Avoid slipping into sarcasm. I know that I am not the best example of this; it’s basically the pot and kettle situation. But I know that there are two ways that I use sarcasm in my life. One is for humor, in a playful manner to the people that I know and trust. That’s not what I am talking about. I am talking about the other way that I use sarcasm. When it’s meant to hurt others. When I am irritated or frustrated it’s extremely easy to slip into sarcasm and use my words to hurt others. As Christians we are called to be careful with our words and to use them to show Christ’s love, not our own irritation. James reminds us of the effect that our words have on those around us. “9 With the tongue we praise our Lord and Father, and with it we curse human beings, who have been made in God’s likeness. 10 Out of the same mouth come praise and cursing. My brothers and sisters, this should not be.” (James 3:9-10). I struggle with this daily, and I know that it might make it harder to show the joy of Christ I have to others if I am using my words to harm them.
Remember God’s promises, and what He has done for us. How do I make that practical in the every day? Well that might be different for everyone, but for me it has meant putting up an image that has everything that I am in Christ, and the bible verses that go along with that. I have it on my wall and it is a good reminder of the value that God places in me, a sinful and imperfect human being. I may be imperfect, but He sees perfection when he looks to me. That in itself makes me joyful. So place key verses around your home, maybe on your mirror in the bathroom to remind you each day that God is good and that he has done and will continue to do great things.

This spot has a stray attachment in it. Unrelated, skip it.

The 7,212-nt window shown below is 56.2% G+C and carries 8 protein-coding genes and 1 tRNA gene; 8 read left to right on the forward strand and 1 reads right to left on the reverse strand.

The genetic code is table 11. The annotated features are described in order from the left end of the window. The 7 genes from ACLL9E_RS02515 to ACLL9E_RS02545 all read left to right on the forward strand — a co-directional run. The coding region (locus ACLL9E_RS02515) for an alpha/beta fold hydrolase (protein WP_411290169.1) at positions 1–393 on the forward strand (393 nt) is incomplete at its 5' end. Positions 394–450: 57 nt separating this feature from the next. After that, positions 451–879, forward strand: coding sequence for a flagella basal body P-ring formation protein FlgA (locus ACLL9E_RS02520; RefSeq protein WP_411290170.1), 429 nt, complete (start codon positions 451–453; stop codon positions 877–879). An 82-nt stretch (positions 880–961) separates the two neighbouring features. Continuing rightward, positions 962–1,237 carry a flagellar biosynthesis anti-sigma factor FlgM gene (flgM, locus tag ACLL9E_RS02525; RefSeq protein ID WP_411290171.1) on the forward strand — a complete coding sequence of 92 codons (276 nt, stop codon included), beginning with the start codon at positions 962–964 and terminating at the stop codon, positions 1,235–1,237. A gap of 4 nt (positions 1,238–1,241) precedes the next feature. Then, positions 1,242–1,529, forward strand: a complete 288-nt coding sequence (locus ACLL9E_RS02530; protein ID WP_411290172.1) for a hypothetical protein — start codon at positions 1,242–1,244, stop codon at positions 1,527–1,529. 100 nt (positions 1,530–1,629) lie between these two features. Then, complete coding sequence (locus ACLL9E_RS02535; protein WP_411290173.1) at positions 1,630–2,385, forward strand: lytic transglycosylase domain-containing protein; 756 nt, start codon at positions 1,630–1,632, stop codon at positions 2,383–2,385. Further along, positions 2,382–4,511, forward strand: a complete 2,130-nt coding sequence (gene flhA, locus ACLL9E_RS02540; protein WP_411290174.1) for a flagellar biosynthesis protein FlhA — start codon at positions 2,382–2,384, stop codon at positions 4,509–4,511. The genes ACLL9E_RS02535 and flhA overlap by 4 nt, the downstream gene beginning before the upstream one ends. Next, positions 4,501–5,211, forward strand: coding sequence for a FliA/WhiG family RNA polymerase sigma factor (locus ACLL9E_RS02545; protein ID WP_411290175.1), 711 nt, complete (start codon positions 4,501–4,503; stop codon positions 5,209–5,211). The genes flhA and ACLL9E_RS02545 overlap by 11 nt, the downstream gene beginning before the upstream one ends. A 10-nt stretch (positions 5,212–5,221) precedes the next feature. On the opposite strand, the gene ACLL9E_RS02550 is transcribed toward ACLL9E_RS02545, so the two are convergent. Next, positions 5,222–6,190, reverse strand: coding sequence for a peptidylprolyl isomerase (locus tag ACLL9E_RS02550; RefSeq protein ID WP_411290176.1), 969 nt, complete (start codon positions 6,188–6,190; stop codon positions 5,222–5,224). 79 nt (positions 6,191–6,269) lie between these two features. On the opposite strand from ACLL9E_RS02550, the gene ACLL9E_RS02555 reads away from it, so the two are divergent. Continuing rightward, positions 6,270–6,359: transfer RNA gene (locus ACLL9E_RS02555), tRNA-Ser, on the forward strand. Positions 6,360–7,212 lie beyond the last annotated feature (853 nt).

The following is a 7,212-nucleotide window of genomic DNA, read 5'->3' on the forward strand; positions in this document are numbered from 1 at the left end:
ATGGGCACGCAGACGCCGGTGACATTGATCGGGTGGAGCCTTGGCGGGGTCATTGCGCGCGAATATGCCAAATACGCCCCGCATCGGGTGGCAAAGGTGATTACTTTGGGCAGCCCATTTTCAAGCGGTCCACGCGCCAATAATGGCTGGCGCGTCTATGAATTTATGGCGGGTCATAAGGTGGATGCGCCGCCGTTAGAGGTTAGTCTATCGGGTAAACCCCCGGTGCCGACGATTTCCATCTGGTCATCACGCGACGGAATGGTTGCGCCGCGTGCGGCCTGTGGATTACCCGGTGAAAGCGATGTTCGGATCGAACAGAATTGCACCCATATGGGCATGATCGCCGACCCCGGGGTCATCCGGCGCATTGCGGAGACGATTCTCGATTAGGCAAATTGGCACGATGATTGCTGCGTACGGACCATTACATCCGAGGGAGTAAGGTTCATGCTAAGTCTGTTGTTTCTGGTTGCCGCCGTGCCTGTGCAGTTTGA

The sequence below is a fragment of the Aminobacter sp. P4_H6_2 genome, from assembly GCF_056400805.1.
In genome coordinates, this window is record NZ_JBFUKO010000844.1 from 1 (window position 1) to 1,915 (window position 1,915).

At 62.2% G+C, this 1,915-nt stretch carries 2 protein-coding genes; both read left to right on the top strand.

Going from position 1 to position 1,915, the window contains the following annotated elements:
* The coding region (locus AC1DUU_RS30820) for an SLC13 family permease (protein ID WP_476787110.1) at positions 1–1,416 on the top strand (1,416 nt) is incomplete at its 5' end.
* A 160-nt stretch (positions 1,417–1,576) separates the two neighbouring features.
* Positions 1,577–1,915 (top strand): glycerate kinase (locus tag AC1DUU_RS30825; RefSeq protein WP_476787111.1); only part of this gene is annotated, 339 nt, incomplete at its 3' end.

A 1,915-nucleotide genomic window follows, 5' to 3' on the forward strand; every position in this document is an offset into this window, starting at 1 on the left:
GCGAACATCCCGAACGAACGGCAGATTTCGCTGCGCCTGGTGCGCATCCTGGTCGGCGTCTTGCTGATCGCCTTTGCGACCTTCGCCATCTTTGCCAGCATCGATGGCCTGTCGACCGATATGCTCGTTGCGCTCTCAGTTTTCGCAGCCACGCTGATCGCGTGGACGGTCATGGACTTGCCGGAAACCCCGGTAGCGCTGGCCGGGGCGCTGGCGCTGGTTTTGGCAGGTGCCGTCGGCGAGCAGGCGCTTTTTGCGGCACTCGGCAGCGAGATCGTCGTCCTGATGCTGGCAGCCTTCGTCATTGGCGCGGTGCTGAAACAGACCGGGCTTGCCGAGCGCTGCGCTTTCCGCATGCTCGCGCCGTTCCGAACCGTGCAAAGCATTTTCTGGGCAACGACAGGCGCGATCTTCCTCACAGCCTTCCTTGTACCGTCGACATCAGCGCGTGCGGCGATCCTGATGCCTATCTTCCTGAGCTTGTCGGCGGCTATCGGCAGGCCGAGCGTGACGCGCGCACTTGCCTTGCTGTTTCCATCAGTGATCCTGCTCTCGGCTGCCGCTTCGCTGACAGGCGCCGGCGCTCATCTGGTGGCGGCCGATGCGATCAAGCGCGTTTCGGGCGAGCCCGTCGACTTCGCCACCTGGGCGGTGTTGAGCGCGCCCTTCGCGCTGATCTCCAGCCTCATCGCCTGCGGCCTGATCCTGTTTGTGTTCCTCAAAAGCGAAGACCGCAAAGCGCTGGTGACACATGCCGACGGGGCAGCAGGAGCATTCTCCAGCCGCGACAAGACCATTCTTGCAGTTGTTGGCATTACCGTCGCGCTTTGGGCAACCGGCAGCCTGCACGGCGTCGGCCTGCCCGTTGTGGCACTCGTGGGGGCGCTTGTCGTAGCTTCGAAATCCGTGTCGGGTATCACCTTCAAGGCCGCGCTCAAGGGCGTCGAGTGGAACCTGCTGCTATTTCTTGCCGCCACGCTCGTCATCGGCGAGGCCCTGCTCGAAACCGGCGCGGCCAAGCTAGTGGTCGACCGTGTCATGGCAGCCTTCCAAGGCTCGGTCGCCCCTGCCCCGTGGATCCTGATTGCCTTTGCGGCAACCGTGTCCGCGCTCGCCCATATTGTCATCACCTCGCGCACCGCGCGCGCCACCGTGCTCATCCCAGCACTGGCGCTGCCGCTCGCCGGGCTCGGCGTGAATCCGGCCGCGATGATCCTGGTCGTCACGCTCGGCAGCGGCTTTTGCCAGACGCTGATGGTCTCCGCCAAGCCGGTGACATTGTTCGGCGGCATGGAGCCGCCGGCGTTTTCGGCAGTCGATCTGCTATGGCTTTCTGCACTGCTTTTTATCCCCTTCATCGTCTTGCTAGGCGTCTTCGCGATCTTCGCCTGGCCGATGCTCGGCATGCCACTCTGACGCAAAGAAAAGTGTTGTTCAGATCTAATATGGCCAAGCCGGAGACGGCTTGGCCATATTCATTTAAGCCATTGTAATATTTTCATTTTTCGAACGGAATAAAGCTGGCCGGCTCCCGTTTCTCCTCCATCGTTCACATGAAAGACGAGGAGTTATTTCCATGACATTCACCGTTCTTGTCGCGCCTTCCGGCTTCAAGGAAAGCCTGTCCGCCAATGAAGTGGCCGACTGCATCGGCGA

Be thankful. This basically goes along with the last one, if I remember God’s promises I will thank Him for them each day. Giving thanksgiving through prayer is our way of telling God the appreciation we have for him. But be thankful to all the people around you. When I was raising support to go to France as a missionary last summer, I was surprised at the response that I received after sending simple ‘Thank You’ notes to the people that helped fund me. Adults, especially parents of our peers, receive these donation letters a lot for band trips to conferences to mission trips. But they don’t often receive a thank you. This was surprising to me, and the people that I sent these cards felt respected and loved when I made the extra effort to write them a note. This simple act showed them how my work was different than some of the others they had given to and has improved my relationship with several of these people. Telling people that you appreciate what they have done for you is a simple way to show Christ’s love and kindness, and can make them see the joy as well. “in everything give thanks; for this is God’s will for you in Christ Jesus.” (1 Thessalonians 5:18)
Serve others with humility. I have been a technician for musical theater, music events/concerts and speakers for about eight years now. It’s often a thankless job, with the main objective being that the audience doesn’t realize you are even there. (They see you or realize you are there when something goes wrong generally) Over the years this has been difficult for me as a prideful human being, I want to be noticed and recognized for the effort that I put into a production. Learning to be humble is a lifetime of work, but there is no greater example of humility than Jesus himself.